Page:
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Vintage Books #5

The Floricultural Cabinet and Florists’ Magazine. January to December 1845. Volume XIII

Conducted by: Joseph Harrison, Downham Nursery, Norfolk

Whittaker and Co., Ave Maria Lane, London, 1845

“Article IV.
Remarks on the gardens, &c., of Mexico, Extracted from Prescott’s History of the Conquest of Mexico.
By an Amateur Florist.

In the above-named work I have been much pleased to find numerous particulars relative to the gardens of Mexico, and of some of the finest plants of that country; and as we are indebted to that fine part of the world for many of our most beautiful flower-garden plants, I am persuaded it will be interesting to the readers of the CABINET to peruse anything of a floral character connected with Mexico, I therefore send the following for insertion.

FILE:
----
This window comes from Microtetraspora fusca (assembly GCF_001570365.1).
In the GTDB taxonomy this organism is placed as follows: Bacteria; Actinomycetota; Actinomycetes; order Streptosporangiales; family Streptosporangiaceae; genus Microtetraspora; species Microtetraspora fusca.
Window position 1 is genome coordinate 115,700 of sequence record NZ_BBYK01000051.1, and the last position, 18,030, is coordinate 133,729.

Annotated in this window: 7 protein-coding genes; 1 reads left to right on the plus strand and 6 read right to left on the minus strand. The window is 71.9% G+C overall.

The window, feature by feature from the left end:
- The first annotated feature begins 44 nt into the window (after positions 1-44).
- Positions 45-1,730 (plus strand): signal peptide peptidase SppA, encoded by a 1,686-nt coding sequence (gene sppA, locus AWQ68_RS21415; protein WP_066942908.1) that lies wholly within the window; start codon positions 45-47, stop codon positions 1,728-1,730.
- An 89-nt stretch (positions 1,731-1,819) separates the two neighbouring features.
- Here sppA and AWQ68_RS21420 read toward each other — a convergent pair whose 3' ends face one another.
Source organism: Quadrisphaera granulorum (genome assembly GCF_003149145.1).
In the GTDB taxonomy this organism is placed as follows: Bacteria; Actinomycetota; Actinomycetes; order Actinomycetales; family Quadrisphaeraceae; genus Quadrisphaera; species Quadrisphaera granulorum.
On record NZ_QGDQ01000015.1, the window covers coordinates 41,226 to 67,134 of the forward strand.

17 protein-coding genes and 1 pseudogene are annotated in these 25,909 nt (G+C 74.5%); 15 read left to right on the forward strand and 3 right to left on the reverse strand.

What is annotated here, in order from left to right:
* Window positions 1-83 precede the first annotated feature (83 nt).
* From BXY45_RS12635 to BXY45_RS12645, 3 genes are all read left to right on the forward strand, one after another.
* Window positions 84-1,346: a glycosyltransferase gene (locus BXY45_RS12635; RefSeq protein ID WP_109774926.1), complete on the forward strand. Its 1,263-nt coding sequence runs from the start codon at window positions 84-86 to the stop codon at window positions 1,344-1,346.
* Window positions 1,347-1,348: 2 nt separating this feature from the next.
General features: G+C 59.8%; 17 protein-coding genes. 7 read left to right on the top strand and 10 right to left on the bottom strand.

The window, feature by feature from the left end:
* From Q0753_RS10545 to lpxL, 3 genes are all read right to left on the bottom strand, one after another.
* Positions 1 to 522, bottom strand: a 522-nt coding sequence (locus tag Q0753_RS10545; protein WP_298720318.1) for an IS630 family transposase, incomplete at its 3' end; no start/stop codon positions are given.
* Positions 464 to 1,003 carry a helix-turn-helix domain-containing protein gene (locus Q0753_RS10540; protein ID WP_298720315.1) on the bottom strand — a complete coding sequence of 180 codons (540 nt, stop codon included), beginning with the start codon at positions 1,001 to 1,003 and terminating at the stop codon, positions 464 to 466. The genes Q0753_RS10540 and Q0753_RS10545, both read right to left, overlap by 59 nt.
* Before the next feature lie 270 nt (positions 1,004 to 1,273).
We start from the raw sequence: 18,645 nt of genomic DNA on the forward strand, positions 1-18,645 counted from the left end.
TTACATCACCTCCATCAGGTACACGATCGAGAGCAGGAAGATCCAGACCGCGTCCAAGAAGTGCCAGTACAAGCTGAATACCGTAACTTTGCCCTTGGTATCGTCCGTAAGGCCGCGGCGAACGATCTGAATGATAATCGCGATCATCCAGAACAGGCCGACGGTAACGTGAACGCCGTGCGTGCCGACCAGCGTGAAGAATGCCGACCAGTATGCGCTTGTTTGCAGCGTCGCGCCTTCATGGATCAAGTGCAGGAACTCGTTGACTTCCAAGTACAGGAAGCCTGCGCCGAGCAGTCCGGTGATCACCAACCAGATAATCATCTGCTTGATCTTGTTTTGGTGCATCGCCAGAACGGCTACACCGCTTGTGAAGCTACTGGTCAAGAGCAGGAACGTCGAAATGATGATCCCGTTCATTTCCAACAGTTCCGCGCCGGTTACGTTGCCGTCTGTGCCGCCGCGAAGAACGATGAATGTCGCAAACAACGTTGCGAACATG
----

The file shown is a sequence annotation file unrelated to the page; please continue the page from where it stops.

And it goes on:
The Garden of an Aztec Monarch—1400 to 1500 (A.D.)—Nezahualcoyotl’s fondness for magnificence was shown in his numerous villas, which were embellished with all that make a rural retreat delightful. His favourite residence was at Tezcotzinco, a conical hill about two leagues from the capital. It was laid out in terraces, or hanging gardens, having a flight of steps, 520 in number, many of them hewn into the natural porphyry. In the garden, on the summit, was a reservoir of water, fed by an aqueduct, that was carried over hill and valley for several miles, on huge buttresses of masonry. A large rock stood in the midst of this basin, sculptured with hieroglyphics representing the years of Nazahualcoyotl’s reign, and his principle achievements in each. On a lower level were three other conservatories, in each of which stood a marble statue of a woman, emblematic of the three states of the empire. Another tank contained a winged lion, cut out of the solid rock, bearing in its mouth the portrait of the emperor.’”
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